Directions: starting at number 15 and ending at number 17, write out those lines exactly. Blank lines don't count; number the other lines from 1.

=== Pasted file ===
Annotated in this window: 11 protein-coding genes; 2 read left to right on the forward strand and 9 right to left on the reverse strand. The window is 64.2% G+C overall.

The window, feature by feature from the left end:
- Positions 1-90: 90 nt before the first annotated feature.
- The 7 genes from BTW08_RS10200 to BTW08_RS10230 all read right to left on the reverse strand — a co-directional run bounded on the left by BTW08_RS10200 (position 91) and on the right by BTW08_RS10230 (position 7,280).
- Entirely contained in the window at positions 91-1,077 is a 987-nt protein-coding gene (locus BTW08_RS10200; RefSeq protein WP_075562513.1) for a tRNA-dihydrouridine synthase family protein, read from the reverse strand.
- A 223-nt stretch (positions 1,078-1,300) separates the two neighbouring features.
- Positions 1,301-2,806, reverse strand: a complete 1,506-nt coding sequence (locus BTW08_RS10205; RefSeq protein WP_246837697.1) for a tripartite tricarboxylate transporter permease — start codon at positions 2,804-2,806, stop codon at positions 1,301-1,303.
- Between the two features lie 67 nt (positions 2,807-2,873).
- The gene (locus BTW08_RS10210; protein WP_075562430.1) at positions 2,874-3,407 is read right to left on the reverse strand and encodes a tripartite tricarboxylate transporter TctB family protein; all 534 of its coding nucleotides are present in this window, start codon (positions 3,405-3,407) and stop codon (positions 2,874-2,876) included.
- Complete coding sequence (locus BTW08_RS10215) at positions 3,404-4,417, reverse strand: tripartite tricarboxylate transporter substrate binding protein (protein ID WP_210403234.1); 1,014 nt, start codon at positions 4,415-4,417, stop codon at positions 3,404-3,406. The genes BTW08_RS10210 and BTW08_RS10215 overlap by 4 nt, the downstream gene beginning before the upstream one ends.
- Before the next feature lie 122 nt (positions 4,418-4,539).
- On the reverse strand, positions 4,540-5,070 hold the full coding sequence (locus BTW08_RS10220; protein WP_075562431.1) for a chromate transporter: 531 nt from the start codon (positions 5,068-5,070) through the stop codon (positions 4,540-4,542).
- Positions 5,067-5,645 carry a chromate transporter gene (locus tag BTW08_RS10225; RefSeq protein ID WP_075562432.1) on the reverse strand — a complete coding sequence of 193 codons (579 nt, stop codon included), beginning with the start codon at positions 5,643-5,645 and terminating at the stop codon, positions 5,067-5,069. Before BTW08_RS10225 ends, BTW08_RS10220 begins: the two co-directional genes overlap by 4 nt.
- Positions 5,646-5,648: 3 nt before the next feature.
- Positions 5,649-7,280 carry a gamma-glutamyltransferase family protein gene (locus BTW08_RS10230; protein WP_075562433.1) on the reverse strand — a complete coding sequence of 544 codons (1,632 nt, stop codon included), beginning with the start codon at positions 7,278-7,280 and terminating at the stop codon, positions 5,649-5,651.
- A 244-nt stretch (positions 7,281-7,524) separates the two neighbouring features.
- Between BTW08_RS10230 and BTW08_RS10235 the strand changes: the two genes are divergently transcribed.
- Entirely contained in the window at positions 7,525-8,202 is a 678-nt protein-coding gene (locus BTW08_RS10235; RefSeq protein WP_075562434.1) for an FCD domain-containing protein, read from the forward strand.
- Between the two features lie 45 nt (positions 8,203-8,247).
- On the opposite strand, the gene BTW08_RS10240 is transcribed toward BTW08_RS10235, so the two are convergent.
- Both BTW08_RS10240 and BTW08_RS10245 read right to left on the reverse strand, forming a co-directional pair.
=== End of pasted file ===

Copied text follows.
- Positions 5,649-7,280 carry a gamma-glutamyltransferase family protein gene (locus BTW08_RS10230; protein WP_075562433.1) on the reverse strand — a complete coding sequence of 544 codons (1,632 nt, stop codon included), beginning with the start codon at positions 7,278-7,280 and terminating at the stop codon, positions 5,649-5,651.
- A 244-nt stretch (positions 7,281-7,524) separates the two neighbouring features.
- Between BTW08_RS10230 and BTW08_RS10235 the strand changes: the two genes are divergently transcribed.